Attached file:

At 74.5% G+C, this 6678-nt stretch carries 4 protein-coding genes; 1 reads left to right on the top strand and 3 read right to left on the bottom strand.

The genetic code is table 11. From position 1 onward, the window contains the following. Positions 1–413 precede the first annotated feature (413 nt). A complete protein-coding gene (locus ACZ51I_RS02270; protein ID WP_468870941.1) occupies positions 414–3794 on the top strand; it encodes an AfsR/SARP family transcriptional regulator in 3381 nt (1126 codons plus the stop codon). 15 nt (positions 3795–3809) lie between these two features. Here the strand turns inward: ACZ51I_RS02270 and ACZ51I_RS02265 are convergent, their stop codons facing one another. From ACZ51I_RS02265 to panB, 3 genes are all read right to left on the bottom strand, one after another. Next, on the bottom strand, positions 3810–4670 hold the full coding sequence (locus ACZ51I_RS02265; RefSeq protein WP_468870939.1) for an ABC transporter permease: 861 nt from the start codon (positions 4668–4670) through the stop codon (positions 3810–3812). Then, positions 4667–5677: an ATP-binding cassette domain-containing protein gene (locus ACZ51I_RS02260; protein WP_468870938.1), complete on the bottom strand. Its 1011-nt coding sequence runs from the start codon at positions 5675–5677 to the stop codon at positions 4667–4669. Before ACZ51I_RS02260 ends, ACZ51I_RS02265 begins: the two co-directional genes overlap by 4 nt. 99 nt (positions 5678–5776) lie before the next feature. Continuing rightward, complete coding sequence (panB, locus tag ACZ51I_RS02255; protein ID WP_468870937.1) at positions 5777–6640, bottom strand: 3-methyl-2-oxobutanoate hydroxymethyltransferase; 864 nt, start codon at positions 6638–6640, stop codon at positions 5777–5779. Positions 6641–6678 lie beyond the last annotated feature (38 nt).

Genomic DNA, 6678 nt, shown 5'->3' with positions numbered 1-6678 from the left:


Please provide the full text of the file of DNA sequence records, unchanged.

At 74.5% G+C, this 6678-nt stretch carries 4 protein-coding genes; 1 reads left to right on the top strand and 3 read right to left on the bottom strand.

The genetic code is table 11. From position 1 onward, the window contains the following. Positions 1–413 precede the first annotated feature (413 nt). A complete protein-coding gene (locus ACZ51I_RS02270; protein ID WP_468870941.1) occupies positions 414–3794 on the top strand; it encodes an AfsR/SARP family transcriptional regulator in 3381 nt (1126 codons plus the stop codon). 15 nt (positions 3795–3809) lie between these two features. Here the strand turns inward: ACZ51I_RS02270 and ACZ51I_RS02265 are convergent, their stop codons facing one another. From ACZ51I_RS02265 to panB, 3 genes are all read right to left on the bottom strand, one after another. Next, on the bottom strand, positions 3810–4670 hold the full coding sequence (locus ACZ51I_RS02265; RefSeq protein WP_468870939.1) for an ABC transporter permease: 861 nt from the start codon (positions 4668–4670) through the stop codon (positions 3810–3812). Then, positions 4667–5677: an ATP-binding cassette domain-containing protein gene (locus ACZ51I_RS02260; protein WP_468870938.1), complete on the bottom strand. Its 1011-nt coding sequence runs from the start codon at positions 5675–5677 to the stop codon at positions 4667–4669. Before ACZ51I_RS02260 ends, ACZ51I_RS02265 begins: the two co-directional genes overlap by 4 nt. 99 nt (positions 5678–5776) lie before the next feature. Continuing rightward, complete coding sequence (panB, locus tag ACZ51I_RS02255; protein ID WP_468870937.1) at positions 5777–6640, bottom strand: 3-methyl-2-oxobutanoate hydroxymethyltransferase; 864 nt, start codon at positions 6638–6640, stop codon at positions 5777–5779. Positions 6641–6678 lie beyond the last annotated feature (38 nt).

Genomic DNA, 6678 nt, shown 5'->3' with positions numbered 1-6678 from the left: